the red brick wall

THIS IS FICTION


 

He maintained a small apartment among the clutter of downtown San Francisco.  The apartment was meager compared to the extravagance of his Friday nights.  There was one room and a bathroom.  There was no kitchen.  A sink and mirror sat in the corner in front of his bed and above that stood a small television set which was never on.  There was one window that contained nothing for him except light and fresh air.  The red brick wall of the next building was all you could see out of it.  The buildings downtown are built so close together, one would have to give his life for a room with a view.

The morning light and the fog rolled into his room together like they were playing in bed sheets.  He sat on the edge of his bed smoking a cigarette and stared at the endless brick wall.  He was complacent with his life.  He lacked purpose.  He didn’t have something that he was willing to die for.  He didn’t feel that he was a scale upon which a man could be measured

‘Brrrrrrrring’

His phone rang and he picked up quickly.

“Hello”

After a few moments of heavy silence the receiver clicked.  He grabbed his jacket and went out.  The  cigarette sat in the ash tray with fire still burning at the end of it.

His car sat inert in traffic as red brake lights shone bright on his face.  The Bay Bridge looked like a toy the fog plays with.

“How could she be pregnant?”

He thought to himself, the red brake lights still flashing in front of him.  Aside from the ambiguity of their relationship he was considering cutting off the drunk late night hook ups they shared.  That was all their relationship was predicated on.  Now he thought he would have to marry her without question.  He thought about how his life was going to change.  He thought about how he would have to get a second job and a bigger apartment.  He knew he wasn’t ready.  He knew he couldn’t even take care of himself let alone a wife and child, but he had a calm feeling.  A sense of fulfillment and reassurance.  He knew he would figure it out, he always did.  He thought about abortion for a quick second but then whispered,

“Fuck that”

under his breath.

He pulled up to a suburban neighborhood in Oakland and put the car in park.  He picked up his cell phone to dial out.

“I’m outside” He said.

“I’m sorry, I’m not there anymore” She said calmly.

“What the fuck do you mean you’re not here?” He replied with worried annoyance.

“Christina picked me up, were going to the walk in clinic,  I’m getting it taken care of” she said in a declarative and matter of fact tone.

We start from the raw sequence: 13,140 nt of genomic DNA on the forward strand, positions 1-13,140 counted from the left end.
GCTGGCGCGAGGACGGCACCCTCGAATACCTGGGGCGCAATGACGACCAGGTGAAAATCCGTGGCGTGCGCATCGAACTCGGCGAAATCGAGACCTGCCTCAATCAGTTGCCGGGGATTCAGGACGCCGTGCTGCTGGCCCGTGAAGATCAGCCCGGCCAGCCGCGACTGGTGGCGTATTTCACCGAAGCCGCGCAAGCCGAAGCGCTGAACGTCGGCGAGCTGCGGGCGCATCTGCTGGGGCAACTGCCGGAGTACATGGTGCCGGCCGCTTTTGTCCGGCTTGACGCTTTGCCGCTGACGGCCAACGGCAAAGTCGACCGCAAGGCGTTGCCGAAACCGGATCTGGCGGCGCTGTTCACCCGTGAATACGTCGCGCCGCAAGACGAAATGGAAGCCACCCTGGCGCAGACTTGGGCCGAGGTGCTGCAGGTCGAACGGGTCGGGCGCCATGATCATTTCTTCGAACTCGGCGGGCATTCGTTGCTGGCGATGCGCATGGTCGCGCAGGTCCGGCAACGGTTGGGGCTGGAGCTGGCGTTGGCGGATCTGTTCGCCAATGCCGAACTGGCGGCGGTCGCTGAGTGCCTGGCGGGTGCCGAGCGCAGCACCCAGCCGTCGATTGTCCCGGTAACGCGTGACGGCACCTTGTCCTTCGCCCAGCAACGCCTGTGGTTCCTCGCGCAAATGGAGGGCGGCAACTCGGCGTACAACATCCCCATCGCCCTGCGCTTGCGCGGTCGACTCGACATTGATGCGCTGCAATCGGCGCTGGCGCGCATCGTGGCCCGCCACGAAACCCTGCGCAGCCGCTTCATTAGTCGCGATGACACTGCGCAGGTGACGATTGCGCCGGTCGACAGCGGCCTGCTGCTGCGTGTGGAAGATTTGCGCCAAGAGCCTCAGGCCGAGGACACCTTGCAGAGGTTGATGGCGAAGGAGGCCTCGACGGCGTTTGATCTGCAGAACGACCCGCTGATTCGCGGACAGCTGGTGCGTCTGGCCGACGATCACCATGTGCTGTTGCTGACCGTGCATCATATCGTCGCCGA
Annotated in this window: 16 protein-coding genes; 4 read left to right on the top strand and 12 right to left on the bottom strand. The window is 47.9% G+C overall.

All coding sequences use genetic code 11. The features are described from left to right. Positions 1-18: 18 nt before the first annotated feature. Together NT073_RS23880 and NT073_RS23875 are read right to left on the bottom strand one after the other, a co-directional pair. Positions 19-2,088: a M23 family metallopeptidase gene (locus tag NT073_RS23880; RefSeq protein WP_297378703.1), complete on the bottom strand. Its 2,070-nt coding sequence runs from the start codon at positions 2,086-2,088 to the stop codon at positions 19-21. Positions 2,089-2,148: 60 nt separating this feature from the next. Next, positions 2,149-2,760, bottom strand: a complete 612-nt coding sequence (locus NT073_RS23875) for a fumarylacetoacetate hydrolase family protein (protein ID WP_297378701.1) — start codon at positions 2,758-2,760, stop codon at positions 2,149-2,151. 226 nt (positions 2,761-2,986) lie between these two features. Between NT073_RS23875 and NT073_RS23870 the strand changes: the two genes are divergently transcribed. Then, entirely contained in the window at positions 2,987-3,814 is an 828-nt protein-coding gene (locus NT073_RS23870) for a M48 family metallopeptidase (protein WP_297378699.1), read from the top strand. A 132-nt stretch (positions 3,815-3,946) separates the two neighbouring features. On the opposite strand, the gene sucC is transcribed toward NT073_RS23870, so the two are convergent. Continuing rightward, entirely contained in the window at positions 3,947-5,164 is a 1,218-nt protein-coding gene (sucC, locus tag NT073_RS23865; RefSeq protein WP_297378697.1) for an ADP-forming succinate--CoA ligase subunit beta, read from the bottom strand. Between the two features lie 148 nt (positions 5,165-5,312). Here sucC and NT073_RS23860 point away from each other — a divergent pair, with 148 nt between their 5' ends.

“So we’re not even going to talk about this?”

“I’m sorry” She said “I didn’t have time to consider your feelings.”

He hung up as his heart fell deep inside him, somewhere not easily found.

The bridge was still gripped by the fog.  He drove back aimlessly but this time a hollow shell of his former self.  He was completely detached.  He felt as if he was watching himself drive from the back seat.  He was at a loss.  He knew he didn’t have a say in the affair.  Ultimately, the decision was always hers.

He sat on the same bed staring at the same red brick wall.  He was chain smoking like he just came home from a funeral.  He thought about his father.  His father was a man.  His father raised him to be a man but he wasn’t.  He was a pathetic hollow little organism with no direction except down.  He decided to write a letter to his little one.

‘Dear my child,

When I was young I would sit by the window and wait for my father to get home from work.  When he would arrive he would always sneak around the back of the house so I would have to go looking for him.

Life is tough my love but you would have made it worth living.  I would have shown you the value of life.  It would have been difficult but at least we would be together.  I’m sorry, your mother is playing by societies rules.  Don’t blame her, it’s my fault I didn’t stop her.

I’m trying to be indifferent but guilt is gripping me the same way you would have gripped my thumb after you were born.  Who am I to say you can’t live your life?  It’s yours not mine.  It’s your heart that doesn’t get to feel love.  It’s your hands that don’t get to touch.  It’s your eyes that don’t get to see.  Now it’s your soul that sits heavy on my conscious….’

He grabbed the letter, crumpled it up and threw it violently but it just hit the wall and landed softly beside him.  His apartment was very small.  He put his face in the palm of his hands and tears streamed down his arms like little waterfalls.  He didn’t understand why he cared so much.  He was free, he could go on living his life.  Then the sun broke through the fog and shone bright on the red brick wall that sat outside his window.


 

I got the inspiration for this story during a recent trip to San Francisco to visit my brother and the book I read there which was The Age of Reason by Jean-Paul Sartre.

 

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